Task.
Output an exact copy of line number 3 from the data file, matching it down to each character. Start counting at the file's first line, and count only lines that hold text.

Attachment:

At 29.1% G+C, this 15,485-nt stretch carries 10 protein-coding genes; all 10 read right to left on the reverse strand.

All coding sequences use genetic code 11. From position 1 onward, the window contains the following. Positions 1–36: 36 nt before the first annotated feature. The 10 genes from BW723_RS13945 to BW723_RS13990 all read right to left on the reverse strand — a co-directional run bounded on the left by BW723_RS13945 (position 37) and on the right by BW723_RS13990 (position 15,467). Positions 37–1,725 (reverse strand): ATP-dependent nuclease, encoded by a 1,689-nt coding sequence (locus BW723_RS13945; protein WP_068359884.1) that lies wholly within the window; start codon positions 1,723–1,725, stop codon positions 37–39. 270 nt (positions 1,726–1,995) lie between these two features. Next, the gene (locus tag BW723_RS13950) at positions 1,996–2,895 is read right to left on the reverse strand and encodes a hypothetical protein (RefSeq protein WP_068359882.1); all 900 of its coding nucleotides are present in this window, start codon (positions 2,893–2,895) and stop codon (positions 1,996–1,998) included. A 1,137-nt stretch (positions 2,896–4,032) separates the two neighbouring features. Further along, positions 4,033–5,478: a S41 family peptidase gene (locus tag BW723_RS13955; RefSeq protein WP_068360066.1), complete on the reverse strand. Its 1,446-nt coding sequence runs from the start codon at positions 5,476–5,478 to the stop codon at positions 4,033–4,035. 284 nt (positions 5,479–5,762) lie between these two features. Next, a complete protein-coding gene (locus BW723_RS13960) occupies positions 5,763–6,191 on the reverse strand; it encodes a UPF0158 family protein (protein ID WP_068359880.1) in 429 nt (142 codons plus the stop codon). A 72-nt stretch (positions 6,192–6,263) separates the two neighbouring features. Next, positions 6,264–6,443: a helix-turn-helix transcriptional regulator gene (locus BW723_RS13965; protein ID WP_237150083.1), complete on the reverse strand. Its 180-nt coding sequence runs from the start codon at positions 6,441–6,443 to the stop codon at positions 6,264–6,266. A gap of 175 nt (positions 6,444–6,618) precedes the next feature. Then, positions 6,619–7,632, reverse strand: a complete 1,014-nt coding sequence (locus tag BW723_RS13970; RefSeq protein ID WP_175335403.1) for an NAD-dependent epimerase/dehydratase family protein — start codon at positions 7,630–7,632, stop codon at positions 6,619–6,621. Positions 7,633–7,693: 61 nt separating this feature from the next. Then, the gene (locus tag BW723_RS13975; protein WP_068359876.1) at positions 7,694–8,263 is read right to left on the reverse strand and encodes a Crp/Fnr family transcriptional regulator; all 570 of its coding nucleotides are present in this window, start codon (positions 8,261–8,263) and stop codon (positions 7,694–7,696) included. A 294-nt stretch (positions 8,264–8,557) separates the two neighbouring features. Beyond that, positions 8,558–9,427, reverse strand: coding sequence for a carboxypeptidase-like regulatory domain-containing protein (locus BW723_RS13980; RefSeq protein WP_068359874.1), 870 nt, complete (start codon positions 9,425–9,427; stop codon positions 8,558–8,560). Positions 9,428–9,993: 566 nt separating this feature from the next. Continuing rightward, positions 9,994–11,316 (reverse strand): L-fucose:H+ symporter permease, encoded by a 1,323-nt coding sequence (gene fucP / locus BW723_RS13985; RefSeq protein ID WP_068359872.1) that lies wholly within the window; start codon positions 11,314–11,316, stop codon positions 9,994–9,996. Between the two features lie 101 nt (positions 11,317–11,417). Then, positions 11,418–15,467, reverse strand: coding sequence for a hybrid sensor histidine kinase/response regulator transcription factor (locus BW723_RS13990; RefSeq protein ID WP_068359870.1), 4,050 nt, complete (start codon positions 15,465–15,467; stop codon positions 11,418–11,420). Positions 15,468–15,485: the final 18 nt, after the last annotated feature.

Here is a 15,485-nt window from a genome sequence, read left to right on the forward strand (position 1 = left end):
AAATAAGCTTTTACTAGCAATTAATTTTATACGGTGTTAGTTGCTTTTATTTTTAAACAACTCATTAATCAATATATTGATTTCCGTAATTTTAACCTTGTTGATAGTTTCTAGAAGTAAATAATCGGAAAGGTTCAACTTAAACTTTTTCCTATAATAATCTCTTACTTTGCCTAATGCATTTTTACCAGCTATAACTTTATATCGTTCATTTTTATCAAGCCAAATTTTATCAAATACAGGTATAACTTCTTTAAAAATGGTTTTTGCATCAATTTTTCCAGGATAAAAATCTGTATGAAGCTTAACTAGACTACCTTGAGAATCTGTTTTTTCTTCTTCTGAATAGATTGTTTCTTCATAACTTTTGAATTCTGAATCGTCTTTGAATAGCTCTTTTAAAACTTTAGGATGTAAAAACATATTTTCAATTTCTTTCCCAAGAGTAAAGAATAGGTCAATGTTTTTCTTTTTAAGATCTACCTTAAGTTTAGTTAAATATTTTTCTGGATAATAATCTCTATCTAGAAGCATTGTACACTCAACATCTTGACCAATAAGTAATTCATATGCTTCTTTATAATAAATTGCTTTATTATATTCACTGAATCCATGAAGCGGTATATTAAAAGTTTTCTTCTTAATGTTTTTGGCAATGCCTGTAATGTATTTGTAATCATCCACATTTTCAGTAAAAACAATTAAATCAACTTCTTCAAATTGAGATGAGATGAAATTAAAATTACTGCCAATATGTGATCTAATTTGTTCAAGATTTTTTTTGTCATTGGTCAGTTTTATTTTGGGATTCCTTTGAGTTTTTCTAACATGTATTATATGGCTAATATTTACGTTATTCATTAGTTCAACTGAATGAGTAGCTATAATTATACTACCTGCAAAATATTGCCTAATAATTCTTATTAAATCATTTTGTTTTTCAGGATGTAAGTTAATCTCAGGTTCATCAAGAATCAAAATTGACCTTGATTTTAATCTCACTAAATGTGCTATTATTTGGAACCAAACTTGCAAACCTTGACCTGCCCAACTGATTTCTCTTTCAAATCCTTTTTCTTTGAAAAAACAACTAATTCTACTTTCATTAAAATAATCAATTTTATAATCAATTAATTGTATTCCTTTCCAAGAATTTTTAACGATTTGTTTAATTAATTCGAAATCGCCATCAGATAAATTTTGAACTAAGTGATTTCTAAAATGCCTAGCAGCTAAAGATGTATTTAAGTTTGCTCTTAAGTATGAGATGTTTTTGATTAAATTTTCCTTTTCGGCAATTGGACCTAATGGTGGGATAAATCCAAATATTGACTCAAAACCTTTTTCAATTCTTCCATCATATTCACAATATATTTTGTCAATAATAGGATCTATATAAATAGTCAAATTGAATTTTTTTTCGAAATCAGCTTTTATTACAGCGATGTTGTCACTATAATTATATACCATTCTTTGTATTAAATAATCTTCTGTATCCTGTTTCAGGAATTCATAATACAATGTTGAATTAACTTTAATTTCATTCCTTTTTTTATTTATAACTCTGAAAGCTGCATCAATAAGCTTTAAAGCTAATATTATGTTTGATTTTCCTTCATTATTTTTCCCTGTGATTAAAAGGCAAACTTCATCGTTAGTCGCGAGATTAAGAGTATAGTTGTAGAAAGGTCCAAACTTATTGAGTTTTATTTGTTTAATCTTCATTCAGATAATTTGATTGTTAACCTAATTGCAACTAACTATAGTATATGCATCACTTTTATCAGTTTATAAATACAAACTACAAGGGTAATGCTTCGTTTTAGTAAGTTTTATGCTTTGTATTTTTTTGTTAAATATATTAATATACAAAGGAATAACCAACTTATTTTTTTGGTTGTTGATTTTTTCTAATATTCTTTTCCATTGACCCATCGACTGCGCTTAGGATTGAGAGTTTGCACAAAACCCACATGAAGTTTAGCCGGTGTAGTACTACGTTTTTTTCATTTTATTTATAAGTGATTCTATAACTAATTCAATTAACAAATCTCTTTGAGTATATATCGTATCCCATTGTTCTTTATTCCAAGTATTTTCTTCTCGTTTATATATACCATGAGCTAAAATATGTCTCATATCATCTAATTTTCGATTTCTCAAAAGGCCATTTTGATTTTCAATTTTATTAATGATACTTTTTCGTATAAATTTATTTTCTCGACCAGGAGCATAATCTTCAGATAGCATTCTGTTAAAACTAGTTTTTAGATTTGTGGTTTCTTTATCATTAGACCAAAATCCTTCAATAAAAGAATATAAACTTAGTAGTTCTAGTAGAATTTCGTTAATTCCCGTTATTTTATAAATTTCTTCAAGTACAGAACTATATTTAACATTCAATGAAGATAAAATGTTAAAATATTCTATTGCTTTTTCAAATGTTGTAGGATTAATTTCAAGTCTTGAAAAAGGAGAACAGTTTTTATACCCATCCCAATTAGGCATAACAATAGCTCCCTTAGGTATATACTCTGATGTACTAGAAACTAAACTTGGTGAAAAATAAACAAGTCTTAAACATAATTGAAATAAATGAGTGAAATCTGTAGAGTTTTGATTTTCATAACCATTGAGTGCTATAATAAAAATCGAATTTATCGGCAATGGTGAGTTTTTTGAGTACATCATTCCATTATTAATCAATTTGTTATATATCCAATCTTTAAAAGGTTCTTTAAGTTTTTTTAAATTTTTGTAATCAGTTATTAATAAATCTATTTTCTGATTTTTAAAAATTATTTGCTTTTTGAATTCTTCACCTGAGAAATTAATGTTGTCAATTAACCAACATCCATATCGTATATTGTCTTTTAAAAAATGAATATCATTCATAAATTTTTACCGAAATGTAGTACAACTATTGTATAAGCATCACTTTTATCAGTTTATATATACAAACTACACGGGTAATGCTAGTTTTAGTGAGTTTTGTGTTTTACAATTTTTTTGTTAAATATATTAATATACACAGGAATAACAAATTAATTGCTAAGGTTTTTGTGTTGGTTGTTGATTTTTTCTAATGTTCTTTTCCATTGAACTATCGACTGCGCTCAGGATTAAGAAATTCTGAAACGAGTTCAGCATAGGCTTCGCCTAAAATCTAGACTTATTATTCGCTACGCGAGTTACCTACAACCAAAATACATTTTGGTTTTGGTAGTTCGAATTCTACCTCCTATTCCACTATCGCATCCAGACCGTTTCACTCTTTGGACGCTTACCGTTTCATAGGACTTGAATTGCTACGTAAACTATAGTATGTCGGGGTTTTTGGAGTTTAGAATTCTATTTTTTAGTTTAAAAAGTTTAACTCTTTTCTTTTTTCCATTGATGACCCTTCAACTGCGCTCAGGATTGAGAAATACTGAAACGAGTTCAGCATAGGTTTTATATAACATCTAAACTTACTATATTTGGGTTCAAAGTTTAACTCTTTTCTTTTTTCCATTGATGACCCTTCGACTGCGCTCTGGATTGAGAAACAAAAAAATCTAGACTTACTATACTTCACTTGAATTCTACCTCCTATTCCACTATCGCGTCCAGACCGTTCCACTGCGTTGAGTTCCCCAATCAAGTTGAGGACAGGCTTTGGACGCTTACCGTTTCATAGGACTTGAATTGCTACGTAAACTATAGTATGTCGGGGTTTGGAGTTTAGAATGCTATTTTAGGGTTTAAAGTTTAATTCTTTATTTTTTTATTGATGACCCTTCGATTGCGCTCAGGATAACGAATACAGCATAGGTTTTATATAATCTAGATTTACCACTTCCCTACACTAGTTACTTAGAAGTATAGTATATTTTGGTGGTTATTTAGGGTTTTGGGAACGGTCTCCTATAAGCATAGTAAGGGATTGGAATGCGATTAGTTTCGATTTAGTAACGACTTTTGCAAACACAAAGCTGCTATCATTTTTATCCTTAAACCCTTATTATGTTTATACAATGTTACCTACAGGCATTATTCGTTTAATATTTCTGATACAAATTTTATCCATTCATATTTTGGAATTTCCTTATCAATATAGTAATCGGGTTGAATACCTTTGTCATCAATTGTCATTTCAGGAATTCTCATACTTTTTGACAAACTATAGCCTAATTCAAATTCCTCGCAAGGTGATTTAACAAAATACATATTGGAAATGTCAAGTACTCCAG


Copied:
Here is a 15,485-nt window from a genome sequence, read left to right on the forward strand (position 1 = left end):